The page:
View Full Version : Lossless Format Links

10-19-08, 12:56 PM


The Free Lossless Audio Codec (FLAC for short) is currently the preferred format for trading lossless audio shows amongst many members of the community. It has many superior features including good compression ratio, native support for Vorbis tagging, a fingerprinting feature which causes files to be unusable if they become corrupted, increasing support amongst standalone media players, and is supported by a dedicated group of open source developers.
A feature that sets FLAC apart from all other major lossless formats is it's ability to self-test itself. Basically, any FLAC file stores an md5 checksum of the audio content contained within the file (also called the FLAC Fingerprint) within the header of the file itself. By using FLAC's "test" function, you are able to run the check on the audio, compare it to the fingerprint stored when the file was encoded, and confirm that they are the same. This is extremely useful when trading files through BitTorrent as it will confirm that the files you were downloaded completely and without being corrupted. You should run a "test" on every batch of files after every time they are transferred, especially over BitTorrent.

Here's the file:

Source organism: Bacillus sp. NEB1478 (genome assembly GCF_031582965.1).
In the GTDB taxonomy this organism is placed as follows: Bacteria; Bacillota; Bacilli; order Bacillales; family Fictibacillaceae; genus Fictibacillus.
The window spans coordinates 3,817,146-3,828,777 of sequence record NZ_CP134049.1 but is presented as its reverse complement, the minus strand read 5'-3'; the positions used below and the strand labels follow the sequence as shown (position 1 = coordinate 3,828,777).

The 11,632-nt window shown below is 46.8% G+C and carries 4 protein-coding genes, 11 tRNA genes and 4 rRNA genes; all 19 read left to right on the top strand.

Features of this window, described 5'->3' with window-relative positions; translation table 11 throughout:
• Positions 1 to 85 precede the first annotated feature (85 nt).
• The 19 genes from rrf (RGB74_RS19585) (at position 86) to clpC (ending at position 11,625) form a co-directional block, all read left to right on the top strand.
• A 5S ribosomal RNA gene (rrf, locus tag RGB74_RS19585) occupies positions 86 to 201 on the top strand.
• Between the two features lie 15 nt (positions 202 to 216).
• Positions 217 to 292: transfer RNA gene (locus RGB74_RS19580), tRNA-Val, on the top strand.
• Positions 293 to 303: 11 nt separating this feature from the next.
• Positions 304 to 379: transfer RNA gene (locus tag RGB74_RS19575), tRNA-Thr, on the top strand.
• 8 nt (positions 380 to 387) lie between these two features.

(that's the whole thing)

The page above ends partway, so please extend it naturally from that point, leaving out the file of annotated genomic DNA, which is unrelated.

Monkey's Audio (which uses the .ape extension) is a file format that has recently rivaled FLAC for the top seat in the lossless file format arena. It provides superior file compression (on the highest setting it can compres files 10% smaller even than FLAC), has support for a robust system of file tagging, and is distributed through a very straight-forward and simple software frontend. For straight file archiving, the ape is king, allowing the best bang for your media storage buck.
Ape's main disadvantage to FLAC is it's lack of an inherent fingerprinting check. Also, this format is much more processor intensive than it's main competitor, and playing back or decompressing the files may drag some middle-range computers to a halt. While it's the least used of the three lossless formats used at this site, it has a well-deserved following of devotees and is becoming more popular every month.


The older and most well established of the three formats used at this site is called Shorten (.shn). Originally named for it's revolutionary concept of "shortening" the length of PCM wav data, this format is very well supported and widely used. The praise of the Shorten codec, however, is no longer lavished by many of today's technically adept lossless traders. Newer and more robust formats such as FLAC and APE have surpassed SHN in every possible category.
This disadvantages to these newer formats that Shorten is faced with runs the gamut from larger filesize, to lack of native seekability in media players, to no file tagging support, to an overly restrictive licensing agreement. The SHN format has embedded itself well within the archives of many longtime traders, but is doomed to slowly but surely start fading out. Very few people remain who use this for new seeds, and an increasing number of older seeds are being converted over.